Unlike in the WRC, Junior ERC is an open class. Why’s that?
It’s so it can be a bit more ‘run what you brung’ or what you might already be running in your national championship. This is the right format for ERC, definitely – this is very much more customer racing than WRC.
The Junior ERC winner goes straight to the world championship. Wouldn’t you like to retain them in ERC and see them move progress in the European series?
No. We want young drivers to progress – it’s how we bring new blood into the sport.
Who is your ideal European champion? Are they late 20s, early 30s, a wealthy privateer driver?
No. Mid-20s. Rally2 is an exceptional class of car, it’s probably the biggest success of class rallying has ever seen and we think it’s also reasonably balanced. It doesn’t matter what car you’ve got, you can still be competitive.
Is it the same for the Juniors in Rally4?
I think so. The [Ford] Fiesta Rally4 is still a good car, Renault and the Peugeot are the newest cars and they’re maybe a bit more of a ground-up build, but I don’t think you can pick one. And I think the fact you’re putting them on Hankook tires not only brings support for us to better promote that level and that championship, but I also think it acts as a bit more of a leveller.
It’s possible the championship could sway one way or the other on tires and we take that out of the equation – the Hankook deal is great for the juniors.
Are WRC2 and ERC mutually exclusive in terms of Rally2 competition?
There are drivers committing to ERC this year that we think are proof that one doesn’t have to exclude the other. We’re working to bring back the prestige of the European Rally Championship title to make it a viable platform for drivers to promote their sponsors, themselves, their distributors of the cars that they drive. I think it’s going to be a strong ERC again.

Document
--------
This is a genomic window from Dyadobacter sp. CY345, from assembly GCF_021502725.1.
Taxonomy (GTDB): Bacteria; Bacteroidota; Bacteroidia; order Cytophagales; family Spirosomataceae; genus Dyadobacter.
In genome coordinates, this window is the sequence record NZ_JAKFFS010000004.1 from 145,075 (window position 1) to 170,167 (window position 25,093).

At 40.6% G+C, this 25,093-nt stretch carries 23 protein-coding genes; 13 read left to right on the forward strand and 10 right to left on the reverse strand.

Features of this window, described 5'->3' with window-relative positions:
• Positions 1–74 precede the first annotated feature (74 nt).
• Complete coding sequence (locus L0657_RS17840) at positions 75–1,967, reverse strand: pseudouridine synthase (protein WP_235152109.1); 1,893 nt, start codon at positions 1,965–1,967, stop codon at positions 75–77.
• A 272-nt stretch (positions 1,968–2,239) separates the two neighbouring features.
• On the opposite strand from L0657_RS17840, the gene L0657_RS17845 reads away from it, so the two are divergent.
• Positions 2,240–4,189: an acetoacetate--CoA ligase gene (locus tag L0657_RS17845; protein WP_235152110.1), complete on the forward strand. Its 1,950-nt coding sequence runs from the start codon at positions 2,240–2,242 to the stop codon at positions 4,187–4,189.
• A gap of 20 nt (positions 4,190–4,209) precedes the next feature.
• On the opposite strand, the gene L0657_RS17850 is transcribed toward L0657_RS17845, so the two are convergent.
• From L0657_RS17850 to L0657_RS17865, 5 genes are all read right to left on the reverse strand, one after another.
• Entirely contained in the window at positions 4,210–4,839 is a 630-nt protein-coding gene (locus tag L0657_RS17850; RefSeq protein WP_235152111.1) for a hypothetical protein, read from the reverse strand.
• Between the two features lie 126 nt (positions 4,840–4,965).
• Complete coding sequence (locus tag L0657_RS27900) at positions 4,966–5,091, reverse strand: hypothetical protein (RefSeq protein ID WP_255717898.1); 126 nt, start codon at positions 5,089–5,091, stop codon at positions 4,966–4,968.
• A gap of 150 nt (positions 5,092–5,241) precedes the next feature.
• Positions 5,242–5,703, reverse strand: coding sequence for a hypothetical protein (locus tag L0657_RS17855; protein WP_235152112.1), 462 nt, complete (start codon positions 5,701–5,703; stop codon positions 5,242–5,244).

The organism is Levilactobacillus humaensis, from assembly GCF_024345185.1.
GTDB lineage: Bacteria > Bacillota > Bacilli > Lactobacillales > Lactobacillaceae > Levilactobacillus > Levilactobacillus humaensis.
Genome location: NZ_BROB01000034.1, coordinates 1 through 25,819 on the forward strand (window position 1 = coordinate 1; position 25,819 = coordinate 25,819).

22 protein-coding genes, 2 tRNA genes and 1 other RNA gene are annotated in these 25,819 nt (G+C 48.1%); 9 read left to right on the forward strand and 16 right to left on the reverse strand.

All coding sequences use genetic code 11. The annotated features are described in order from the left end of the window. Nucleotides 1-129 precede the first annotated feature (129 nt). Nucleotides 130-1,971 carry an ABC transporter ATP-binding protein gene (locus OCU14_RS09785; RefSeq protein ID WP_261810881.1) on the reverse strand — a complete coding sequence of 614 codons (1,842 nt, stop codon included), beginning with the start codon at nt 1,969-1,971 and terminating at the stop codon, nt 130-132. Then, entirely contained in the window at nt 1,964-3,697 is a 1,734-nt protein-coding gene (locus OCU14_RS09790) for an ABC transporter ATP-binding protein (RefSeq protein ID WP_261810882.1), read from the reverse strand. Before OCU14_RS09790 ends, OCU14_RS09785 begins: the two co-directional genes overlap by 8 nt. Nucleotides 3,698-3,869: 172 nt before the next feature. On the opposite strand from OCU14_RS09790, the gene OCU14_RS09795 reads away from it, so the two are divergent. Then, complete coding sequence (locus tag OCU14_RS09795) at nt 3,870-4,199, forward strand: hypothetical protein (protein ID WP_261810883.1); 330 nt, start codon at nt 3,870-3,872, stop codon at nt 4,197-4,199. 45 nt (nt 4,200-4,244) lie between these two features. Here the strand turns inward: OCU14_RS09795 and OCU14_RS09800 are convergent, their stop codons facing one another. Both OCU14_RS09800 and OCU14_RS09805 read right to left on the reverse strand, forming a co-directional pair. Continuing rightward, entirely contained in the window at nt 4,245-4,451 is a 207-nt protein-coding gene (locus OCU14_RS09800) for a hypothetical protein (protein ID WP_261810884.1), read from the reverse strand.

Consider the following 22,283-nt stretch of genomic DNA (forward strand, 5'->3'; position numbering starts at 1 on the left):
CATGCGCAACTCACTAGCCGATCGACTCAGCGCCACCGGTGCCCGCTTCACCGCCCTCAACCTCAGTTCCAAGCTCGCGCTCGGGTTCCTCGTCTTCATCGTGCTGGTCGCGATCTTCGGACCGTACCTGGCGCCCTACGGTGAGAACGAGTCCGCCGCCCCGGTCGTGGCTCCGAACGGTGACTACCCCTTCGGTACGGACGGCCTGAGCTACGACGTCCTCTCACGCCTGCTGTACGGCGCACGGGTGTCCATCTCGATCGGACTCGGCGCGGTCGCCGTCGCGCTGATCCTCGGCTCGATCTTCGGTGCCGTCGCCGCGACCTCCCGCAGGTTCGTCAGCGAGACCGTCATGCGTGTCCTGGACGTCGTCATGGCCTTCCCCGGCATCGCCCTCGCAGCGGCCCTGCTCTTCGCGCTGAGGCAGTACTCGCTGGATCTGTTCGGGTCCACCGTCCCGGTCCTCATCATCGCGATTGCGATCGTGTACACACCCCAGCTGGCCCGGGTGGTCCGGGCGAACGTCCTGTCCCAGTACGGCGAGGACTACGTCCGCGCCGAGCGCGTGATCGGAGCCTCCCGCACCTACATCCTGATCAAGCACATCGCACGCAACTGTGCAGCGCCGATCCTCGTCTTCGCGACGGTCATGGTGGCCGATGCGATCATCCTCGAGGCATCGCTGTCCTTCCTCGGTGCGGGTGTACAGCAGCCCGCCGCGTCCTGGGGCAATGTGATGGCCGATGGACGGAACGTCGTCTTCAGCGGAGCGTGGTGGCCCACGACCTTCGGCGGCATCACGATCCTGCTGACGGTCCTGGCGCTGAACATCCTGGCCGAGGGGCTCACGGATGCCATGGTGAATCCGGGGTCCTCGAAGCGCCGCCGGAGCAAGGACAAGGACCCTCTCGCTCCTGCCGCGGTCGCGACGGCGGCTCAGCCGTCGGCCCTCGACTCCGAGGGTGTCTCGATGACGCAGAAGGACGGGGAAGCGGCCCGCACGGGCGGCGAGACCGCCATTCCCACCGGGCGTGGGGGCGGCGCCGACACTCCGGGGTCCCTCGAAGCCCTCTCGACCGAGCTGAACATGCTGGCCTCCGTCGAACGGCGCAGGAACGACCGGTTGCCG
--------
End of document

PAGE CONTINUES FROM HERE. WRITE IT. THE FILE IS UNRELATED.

The ERC, I think, will always ebb and flow a bit and it happened last year. There were a number of drivers who were in ERC the previous years, then stepped up to WRC2 for last year. That might have made ERC look a bit thin – it wasn’t. The championship was tightly fought and this year’s definitely will be!
There’ll be some years where there’ll be a number of drivers who step up to WRC2, it’s our job to make sure there are other drivers coming behind them. But I think with the drivers we’ve seen committing to for this year, the European Rally Championship is very much seen as a genuine target title again.
I’m sure you get sick and tired of refences to the Intercontinental Rally Challenge, but wasn’t that the golden era for rallying’s second tier?
I’m happy to admit the WRC went through some difficulties in that time, around 2012 and the IRC provided almost a viable alternative to competing in the WRC’s second and third tier. Basically, we weren’t giving those classes the promotional platform they needed – the IRC was bringing the Super 2000 cars out of the shadows, giving them the chance to win rallies and giving national importers and private teams a platform.
It’s very different now. We’re much more focused on the support championships now, and for the last couple of years, in making sure that those aren’t the shadow championships behind the top class. Competing in the ERC or in WRC2 is a very good championship now. I think that’s recognized, it’s absolutely not just there. It is a genuinely, highly competitive championship and we’re trying to tell the stories from it better and better from each event.